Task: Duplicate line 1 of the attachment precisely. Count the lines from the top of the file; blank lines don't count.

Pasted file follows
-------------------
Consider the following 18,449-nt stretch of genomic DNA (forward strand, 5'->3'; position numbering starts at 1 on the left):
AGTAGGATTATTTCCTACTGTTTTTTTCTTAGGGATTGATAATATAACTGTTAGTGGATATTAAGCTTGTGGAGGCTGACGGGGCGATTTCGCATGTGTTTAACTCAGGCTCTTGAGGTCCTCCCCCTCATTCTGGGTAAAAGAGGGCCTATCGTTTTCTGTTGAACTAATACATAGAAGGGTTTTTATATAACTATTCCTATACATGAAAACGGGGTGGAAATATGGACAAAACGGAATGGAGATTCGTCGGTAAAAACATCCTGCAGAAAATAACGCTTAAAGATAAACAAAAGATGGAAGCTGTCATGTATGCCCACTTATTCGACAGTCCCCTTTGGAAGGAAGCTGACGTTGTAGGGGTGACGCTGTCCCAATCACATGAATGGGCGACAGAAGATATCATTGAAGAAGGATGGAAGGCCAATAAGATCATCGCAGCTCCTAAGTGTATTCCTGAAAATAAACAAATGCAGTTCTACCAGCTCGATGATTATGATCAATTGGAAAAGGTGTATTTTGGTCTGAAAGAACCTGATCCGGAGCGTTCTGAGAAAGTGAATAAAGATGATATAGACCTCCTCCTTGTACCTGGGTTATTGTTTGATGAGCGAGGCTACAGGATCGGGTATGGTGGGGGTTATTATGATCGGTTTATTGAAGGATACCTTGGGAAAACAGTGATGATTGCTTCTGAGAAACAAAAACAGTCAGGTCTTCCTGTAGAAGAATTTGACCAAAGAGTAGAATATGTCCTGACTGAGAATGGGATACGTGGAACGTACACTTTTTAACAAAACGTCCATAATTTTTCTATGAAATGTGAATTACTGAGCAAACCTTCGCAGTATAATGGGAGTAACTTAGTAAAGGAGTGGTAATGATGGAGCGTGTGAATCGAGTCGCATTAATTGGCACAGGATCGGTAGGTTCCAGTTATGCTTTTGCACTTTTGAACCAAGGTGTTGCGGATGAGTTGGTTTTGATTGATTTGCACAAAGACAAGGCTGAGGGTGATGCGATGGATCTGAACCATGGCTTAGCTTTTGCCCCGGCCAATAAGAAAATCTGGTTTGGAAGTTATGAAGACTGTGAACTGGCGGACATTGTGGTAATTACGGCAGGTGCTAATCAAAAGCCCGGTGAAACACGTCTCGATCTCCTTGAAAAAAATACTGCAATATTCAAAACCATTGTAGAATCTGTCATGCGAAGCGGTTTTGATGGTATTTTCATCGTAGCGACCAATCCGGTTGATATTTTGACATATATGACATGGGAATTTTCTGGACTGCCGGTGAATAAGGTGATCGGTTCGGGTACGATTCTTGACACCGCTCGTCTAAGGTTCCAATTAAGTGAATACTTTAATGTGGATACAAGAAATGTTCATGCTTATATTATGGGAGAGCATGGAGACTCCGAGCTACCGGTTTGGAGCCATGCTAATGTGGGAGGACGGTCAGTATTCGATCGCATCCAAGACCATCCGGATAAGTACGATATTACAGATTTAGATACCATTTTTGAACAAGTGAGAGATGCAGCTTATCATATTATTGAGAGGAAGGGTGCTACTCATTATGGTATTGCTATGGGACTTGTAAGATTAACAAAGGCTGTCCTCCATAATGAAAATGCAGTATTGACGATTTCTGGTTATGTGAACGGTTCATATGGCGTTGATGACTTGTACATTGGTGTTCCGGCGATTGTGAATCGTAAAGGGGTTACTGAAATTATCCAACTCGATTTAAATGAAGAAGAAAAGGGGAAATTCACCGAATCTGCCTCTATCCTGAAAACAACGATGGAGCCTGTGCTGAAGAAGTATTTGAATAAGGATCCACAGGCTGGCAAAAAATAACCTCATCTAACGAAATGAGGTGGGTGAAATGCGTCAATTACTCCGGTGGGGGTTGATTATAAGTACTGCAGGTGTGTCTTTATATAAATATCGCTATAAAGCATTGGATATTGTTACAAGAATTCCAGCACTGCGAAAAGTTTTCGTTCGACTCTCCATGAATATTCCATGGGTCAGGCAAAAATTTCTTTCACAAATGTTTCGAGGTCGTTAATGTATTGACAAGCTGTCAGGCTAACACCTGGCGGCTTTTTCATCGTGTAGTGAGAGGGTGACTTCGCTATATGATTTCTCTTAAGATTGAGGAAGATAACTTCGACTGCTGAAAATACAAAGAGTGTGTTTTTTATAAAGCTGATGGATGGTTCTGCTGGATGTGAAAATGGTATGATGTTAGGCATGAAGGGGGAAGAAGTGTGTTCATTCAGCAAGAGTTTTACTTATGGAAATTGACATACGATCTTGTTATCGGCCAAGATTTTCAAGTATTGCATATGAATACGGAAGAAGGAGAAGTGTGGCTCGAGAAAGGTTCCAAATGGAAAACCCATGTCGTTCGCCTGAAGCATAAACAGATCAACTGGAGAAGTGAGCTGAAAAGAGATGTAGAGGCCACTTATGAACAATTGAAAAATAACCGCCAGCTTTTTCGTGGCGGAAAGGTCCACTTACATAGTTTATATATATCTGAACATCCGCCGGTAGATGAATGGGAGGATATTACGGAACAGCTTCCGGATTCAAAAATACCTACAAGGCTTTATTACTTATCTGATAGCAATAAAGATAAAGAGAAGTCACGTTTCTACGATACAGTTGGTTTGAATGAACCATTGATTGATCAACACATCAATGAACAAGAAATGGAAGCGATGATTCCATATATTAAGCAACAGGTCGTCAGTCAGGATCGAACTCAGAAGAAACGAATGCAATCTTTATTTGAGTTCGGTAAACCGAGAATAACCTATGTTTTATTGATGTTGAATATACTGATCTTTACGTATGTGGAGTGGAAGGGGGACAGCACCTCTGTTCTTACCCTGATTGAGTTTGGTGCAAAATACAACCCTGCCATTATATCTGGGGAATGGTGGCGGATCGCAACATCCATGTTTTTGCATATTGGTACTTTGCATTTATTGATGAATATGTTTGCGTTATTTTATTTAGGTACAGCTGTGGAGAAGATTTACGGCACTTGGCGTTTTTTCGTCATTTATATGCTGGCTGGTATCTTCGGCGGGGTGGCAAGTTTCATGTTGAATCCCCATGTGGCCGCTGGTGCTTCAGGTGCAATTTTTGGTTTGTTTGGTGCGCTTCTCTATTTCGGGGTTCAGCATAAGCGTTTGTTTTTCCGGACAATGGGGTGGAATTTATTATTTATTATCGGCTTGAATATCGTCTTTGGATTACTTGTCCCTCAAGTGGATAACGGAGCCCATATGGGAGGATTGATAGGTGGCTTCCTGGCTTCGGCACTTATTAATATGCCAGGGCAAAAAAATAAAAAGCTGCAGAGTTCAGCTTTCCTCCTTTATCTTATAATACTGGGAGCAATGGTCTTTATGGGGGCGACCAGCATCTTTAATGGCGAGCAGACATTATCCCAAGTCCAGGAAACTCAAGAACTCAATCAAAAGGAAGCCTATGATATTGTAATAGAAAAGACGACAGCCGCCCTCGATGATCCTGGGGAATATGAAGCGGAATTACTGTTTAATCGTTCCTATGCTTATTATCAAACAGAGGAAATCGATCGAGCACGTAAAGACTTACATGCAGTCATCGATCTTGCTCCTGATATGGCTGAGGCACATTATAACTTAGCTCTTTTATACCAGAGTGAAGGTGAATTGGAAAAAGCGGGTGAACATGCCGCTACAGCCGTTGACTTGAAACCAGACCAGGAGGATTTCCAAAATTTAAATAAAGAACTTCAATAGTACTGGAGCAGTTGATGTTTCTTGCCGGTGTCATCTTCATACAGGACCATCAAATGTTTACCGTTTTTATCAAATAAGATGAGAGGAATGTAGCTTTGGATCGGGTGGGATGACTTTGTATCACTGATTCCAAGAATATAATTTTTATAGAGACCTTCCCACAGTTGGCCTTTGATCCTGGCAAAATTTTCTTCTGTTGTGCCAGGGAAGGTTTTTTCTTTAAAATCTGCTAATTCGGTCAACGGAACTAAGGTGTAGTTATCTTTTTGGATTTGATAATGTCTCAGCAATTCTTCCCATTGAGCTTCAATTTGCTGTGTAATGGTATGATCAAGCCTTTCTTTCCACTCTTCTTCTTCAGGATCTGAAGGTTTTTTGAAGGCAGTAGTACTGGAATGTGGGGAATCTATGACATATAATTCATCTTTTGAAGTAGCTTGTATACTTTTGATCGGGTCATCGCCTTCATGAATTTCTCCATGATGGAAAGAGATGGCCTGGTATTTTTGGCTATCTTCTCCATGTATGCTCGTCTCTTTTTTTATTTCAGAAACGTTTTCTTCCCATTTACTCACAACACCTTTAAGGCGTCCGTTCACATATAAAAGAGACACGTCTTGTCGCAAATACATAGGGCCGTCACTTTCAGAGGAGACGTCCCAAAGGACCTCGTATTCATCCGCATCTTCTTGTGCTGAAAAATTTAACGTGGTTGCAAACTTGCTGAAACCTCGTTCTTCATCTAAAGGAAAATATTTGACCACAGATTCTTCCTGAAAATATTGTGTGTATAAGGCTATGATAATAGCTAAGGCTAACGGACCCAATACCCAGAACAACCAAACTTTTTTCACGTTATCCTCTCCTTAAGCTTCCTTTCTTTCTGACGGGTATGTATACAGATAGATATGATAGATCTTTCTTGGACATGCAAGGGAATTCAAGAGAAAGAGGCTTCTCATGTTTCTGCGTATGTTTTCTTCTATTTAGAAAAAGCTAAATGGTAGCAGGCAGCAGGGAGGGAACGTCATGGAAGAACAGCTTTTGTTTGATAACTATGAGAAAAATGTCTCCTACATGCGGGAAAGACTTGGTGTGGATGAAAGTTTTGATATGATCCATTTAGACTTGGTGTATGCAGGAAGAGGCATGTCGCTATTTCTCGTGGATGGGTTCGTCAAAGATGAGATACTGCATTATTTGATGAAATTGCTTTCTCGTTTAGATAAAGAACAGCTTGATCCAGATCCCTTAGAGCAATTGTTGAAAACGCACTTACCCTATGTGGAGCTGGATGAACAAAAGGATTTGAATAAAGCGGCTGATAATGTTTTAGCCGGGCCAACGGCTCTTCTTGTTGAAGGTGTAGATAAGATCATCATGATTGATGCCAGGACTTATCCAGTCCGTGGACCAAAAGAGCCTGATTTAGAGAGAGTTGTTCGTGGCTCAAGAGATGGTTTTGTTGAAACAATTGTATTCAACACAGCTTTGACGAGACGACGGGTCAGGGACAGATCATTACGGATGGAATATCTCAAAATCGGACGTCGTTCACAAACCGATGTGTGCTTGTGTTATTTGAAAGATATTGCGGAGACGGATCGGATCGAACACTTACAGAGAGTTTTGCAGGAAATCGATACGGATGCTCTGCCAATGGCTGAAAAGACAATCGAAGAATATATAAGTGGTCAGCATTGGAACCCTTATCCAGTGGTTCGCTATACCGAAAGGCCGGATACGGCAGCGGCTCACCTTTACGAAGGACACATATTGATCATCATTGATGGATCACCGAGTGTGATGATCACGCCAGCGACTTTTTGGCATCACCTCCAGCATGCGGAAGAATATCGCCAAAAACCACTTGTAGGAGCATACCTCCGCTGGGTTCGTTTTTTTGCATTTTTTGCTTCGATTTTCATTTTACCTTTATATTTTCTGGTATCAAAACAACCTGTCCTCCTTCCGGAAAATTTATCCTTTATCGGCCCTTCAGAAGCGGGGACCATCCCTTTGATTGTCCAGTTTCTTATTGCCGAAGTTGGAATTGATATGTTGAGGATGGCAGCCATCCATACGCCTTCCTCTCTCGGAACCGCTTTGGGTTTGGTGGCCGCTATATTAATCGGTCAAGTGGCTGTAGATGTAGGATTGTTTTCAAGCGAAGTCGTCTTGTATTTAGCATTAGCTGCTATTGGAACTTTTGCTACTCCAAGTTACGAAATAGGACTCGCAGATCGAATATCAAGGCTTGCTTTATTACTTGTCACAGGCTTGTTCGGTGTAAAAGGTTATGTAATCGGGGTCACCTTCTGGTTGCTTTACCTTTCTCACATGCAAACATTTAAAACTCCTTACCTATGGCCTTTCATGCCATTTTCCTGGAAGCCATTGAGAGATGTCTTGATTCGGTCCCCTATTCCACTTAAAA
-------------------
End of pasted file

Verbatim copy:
Consider the following 18,449-nt stretch of genomic DNA (forward strand, 5'->3'; position numbering starts at 1 on the left):